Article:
Colorado State University students, employees, and members of the Fort Collins community came together for the annual Tree Campus Arbor Day Event on Friday, April 22.
This event was in conjunction with CSU’s Earth Month, and involved planting 12 trees of multiple species on the University’s South Campus.
“It’s a fun time to celebrate the benefits of trees and the best way to do that is to actually plant the trees ourselves,” said Greg Zausen, a forester with the Colorado State Forest Service.
Last year’s event was largely virtual due to the COVID-19 pandemic, but this year it was now back in person. Speakers discussed the benefits of tree diversity and offered a brief tutorial on how to properly plant trees before the public got the opportunity to get their hands dirty and try it themselves.
Four types of trees were planted during the event: Morton State Street maple, autumn brilliance serviceberry, Clemson heritage oak, and China snow Peking lilac.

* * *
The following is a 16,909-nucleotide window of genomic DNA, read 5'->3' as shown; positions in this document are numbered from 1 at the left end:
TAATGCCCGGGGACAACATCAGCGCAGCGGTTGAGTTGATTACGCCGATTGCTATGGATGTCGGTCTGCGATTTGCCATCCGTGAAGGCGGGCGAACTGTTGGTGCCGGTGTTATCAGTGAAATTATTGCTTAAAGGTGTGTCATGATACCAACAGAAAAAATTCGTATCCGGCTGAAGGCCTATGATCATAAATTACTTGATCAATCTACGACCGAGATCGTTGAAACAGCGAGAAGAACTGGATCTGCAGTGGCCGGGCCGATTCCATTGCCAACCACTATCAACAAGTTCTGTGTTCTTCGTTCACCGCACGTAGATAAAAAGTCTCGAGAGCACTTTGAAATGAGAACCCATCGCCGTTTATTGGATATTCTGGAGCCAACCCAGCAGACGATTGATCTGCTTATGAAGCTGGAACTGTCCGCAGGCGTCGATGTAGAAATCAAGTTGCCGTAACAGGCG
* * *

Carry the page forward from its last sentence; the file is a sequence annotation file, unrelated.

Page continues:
“It’s a neat thing that CSU is pursuing this and is interested in promoting a good tree canopy on their campuses,” Zausen said. “We know if you just plant a single species of trees, then an insect can come through and destroy all of your hard work. That’s why we’re promoting diversity.”
These new trees joined the 10,000 others that make up the CSU Campus Arboretum, a special place for the cultivation and display of a wide variety of trees and shrubs.
CSU’s urban forest has earned a Tree Campus Higher Education recognition from the Arbor Foundation for the 11th straight year.
The University is one of 150 colleges and universities across the country recognized by the program and requires CSU to meet the five Tree Campus Higher Education standards.
To celebrate the impressive flora at CSU, the Campus Arboretum Committee recently launched a Campus Tree Tour of 15 notable trees.
To learn more about the CSU Campus Arboretum, visit fm.colostate.edu/arboretum.